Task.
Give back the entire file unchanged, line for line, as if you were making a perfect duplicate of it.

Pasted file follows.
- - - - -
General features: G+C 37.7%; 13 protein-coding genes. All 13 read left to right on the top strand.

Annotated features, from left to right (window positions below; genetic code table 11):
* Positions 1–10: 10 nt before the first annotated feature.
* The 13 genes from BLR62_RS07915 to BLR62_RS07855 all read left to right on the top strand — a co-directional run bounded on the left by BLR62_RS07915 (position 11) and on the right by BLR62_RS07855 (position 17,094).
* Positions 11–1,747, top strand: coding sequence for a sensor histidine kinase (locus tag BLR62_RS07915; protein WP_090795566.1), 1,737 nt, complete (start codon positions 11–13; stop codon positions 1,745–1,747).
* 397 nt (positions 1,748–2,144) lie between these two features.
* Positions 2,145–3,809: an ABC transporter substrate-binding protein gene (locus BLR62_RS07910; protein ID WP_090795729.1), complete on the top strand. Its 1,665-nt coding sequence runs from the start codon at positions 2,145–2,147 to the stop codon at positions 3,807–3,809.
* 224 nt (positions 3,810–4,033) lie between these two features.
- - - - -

General features: G+C 37.7%; 13 protein-coding genes. All 13 read left to right on the top strand.

Annotated features, from left to right (window positions below; genetic code table 11):
* Positions 1–10: 10 nt before the first annotated feature.
* The 13 genes from BLR62_RS07915 to BLR62_RS07855 all read left to right on the top strand — a co-directional run bounded on the left by BLR62_RS07915 (position 11) and on the right by BLR62_RS07855 (position 17,094).
* Positions 11–1,747, top strand: coding sequence for a sensor histidine kinase (locus tag BLR62_RS07915; protein WP_090795566.1), 1,737 nt, complete (start codon positions 11–13; stop codon positions 1,745–1,747).
* 397 nt (positions 1,748–2,144) lie between these two features.
* Positions 2,145–3,809: an ABC transporter substrate-binding protein gene (locus BLR62_RS07910; protein ID WP_090795729.1), complete on the top strand. Its 1,665-nt coding sequence runs from the start codon at positions 2,145–2,147 to the stop codon at positions 3,807–3,809.
* 224 nt (positions 3,810–4,033) lie between these two features.